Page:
When Etiquette Trumps the Mah Jongg Rule Book
1. Stop procrastinating
2. Tackle unpleasant tasks in order to get them out of the way (similar to resolution #1)
3. Stop noshing while watching television
4. Continue to work on my Mah Jongg Etiquette
Since this is a Mah Jongg blog, you can guess which resolution I will be discussing.
When Mah Jongg questions arise, rather than looking to the Mah Jongg Rule Book, we should refer to the Mah Jongg Etiquette book. To my knowledge, this book doesn’t exist, but it should.
I received the following questions on my blog. They are excellent examples of Mah Jongg etiquette, or lack thereof:
The first question deals with a situation I have never encountered. One of the players in the group in question stops the passing after the first Charleston. Not sometimes, but always. She simply doesn’t do the 2nd Charleston. She thinks this gives her an advantage for some strange reason. The woman asked if this is allowed, finding it quite upsetting. The other players don’t like it either, but feel they have no recourse, other than disbanding the game, which they don’t want to do. I responded that to my knowledge, there are no limits on how often someone can stop the Charleston. I did make it clear, however, that this is not a nice way to play, and if they can find another player to replace her, then they should do so. In my opinion, a person who always stops the passing after the first Charleston is seriously lacking in Mah Jongg etiquette. She is clearly upsetting the other three players and doesn’t seem to care. This is certainly not in the spirit of fair Mah Jongg play.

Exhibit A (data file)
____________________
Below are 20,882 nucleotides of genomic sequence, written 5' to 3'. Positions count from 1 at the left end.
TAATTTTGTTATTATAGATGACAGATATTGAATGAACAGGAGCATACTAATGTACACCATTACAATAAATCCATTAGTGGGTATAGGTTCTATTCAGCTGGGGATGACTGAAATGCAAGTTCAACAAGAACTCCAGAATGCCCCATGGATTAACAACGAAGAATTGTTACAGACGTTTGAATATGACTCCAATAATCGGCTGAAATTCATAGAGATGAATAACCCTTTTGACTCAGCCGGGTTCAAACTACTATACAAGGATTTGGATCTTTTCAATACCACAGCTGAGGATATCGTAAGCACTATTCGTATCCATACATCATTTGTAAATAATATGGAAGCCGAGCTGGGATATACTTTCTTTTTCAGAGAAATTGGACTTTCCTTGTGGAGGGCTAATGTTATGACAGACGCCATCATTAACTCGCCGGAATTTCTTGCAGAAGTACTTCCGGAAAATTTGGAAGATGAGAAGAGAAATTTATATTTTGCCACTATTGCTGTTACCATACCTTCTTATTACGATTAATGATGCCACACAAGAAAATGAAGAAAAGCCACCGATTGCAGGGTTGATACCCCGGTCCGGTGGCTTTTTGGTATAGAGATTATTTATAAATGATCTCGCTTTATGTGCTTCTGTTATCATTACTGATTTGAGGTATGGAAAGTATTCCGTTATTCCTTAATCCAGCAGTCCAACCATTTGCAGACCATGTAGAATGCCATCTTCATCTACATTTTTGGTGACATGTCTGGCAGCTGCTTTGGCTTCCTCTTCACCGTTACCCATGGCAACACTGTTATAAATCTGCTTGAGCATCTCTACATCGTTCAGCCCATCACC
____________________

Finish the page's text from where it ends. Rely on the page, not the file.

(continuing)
Another question deals with players who pick and rack their tiles so quickly after the previous player discards, that the other players have virtually no time to call a tile. How much time should players give to other players to call a tile before they pick and rack? I explained that there is no official rule on this (that I know of) other than some players find this “quick-picking” strategically to their advantage in order to make it more difficult for other players to call a tile. This, too, is not a nice way to play, especially when someone is literally grabbing the next tile before the previous one has been discarded. This simply isn’t fair – people need a moment to hear the tile being named and see the tile as it hits the table before the next tile is already in someone’s rack.
One important principle of Mah Jongg etiquette is patience, as the situation demands it:
1. If a group has certain table rules and there is a substitute who hasn’t played with the group before, I would certainly cut that person some slack if she inadvertently violates a table rule—even assuming it has been explained to her. It takes a little while to get acclimated to certain Maj rules, and to demonstrate some flexibility is only fair. Otherwise, your invited guest will be stressed out and will almost certainly not enjoy herself. Also, forget about her ever coming back to sub again.
2. The same goes with a newer player – someone who is still learning the game, and doing well, however doesn’t quite have all of the rules down. It is incumbent upon those who are playing with and teaching the newer player, to be a bit forgiving when the newbie makes an error. If we can think back to that time long ago, when we were that new player, we appreciated a little bit of leeway.